UACES Facebook Arkansas Horticulture Discovery Farm
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Arkansas's First Horticulture Discovery Farm

Research-based recommendations and trainings for irrigation in specialty crops in Arkansas have previously been lacking, and horticulture crop producers frequently struggle with efficiently managing irrigation. In order to develop better irrigation practices for specialty crops, Arkansas's first horticulture discovery farm was established in 2019 in conjunction with Mark and Steve Morgan of Peach Pickin' Paradise in Johnson County, Arkansas.

Horticulture Discovery Farm Goals

  • Develop better irrigation practices for specialty crops
  • Provide specialty crop growers with an on-farm demonstration of improved practices


Project Leads

Amanda McWhirt

Dr. Amanda McWhirt

Horticulture Production Extension Specialist


Mike Daniels

Dr. Mike Daniels

Soil & Water Conservation Extension Specialist


Lizzy Herrera

Lizzy Herrera

Program Associate- Horticulture


Two mean wearing yellow button up shirts standing behind a truck bed filled with baskets of peaches

Farm Collaborators

Mark and Steve Morgan are the owners and operators of Peach Pickin’ Paradise, a pick your own operation with over 20 varieties of peaches and nectarines located in Johnson County, Arkansas. The Morgan family has been farming peaches and nectarines since the 1920’s and are well respected in their community and across the state. This made them ideal candidates for hosting a specialty crop Discovery Farm as they are already model growers who other growers look to as an example of success.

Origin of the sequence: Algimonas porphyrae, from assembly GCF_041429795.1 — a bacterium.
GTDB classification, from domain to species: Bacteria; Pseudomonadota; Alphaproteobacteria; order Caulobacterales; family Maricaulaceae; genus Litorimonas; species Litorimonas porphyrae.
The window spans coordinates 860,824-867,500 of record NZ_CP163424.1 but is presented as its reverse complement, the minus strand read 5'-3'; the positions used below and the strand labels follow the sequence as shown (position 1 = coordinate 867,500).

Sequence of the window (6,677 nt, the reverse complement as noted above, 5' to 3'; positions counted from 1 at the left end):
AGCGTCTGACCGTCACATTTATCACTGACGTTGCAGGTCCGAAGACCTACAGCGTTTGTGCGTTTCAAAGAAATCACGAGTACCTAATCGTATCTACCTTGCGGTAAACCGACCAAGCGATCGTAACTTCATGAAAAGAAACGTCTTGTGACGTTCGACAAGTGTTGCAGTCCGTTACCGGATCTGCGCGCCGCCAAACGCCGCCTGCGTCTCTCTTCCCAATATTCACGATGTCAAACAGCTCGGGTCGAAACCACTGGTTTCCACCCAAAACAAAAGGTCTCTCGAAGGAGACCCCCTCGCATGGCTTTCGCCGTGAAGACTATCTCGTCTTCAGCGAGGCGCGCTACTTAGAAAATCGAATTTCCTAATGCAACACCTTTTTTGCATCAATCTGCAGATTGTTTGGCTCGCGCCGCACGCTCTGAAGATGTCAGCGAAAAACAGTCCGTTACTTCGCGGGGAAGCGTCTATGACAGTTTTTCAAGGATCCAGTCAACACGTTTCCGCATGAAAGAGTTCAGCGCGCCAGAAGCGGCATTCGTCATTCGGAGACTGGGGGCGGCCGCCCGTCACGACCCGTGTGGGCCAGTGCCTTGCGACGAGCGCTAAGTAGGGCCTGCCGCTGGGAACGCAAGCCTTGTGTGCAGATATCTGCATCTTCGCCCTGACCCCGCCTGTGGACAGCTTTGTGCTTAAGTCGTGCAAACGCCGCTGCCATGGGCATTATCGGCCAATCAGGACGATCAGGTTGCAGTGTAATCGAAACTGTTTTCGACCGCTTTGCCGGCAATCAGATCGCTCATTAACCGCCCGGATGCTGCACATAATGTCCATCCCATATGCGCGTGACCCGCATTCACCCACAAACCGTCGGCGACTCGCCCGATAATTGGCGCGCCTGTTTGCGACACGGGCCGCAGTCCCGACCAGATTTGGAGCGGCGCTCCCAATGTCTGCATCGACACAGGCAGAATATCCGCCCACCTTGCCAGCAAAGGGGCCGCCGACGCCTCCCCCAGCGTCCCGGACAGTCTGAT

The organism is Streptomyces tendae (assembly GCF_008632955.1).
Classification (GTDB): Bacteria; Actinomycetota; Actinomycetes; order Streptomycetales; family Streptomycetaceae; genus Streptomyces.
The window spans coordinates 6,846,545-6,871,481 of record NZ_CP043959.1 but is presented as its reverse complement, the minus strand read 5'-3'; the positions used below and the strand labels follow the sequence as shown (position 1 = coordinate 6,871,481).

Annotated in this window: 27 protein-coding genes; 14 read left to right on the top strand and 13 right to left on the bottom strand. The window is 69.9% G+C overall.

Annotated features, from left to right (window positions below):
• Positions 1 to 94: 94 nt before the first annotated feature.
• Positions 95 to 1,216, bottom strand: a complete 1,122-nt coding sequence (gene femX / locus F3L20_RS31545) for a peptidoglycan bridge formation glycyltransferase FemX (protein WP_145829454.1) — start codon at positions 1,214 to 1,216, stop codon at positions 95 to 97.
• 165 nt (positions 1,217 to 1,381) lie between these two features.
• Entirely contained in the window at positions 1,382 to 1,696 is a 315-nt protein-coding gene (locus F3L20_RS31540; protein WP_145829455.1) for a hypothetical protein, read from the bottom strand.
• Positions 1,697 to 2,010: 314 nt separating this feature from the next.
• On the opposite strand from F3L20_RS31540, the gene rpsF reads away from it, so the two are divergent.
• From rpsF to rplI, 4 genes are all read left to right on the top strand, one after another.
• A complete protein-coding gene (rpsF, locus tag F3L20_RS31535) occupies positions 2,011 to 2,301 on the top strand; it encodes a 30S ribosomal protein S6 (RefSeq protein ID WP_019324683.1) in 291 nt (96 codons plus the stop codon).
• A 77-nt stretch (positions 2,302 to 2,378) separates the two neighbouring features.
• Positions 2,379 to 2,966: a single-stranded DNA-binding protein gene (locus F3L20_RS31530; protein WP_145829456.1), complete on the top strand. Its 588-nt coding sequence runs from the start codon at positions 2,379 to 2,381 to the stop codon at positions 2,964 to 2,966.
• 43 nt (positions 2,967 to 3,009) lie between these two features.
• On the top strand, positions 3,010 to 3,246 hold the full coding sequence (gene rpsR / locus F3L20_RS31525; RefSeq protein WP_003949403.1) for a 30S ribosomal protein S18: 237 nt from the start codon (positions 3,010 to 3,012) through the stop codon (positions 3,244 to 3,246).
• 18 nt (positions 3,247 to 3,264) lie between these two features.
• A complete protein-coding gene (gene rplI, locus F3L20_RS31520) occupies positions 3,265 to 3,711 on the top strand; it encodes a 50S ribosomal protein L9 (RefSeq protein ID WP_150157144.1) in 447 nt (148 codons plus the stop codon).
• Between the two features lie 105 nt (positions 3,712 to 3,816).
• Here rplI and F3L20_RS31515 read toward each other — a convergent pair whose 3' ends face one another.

Man installing irrigation sensor into the ground next to a young peach tree

Data Collection

The two key areas being monitored at Peach Pickin’ Paradise were irrigation water quality and scheduling. The Morgan’s water sources are regularly sampled to ensure compliance with federal food safety regulations under the Food Safety Modernization Act (FSMA). Multiple moisture sensors were also installed in both newly planted and established peach trees. The sensors allow us to record and monitor water application patterns and scheduling as well as temperature, wind speed, humidity, and rainfall.  Plant tissue nutrient samples are also collected to see how improved irrigation patterns might impact uptake by the trees.







This project is supported by the Arkansas Department of Agriculture's

Specialty Crop Block Program


Logos for the University of Arkansas System Division of Agriculture, Arkansas Department of Agriculture and Arkansas Discovery Farms program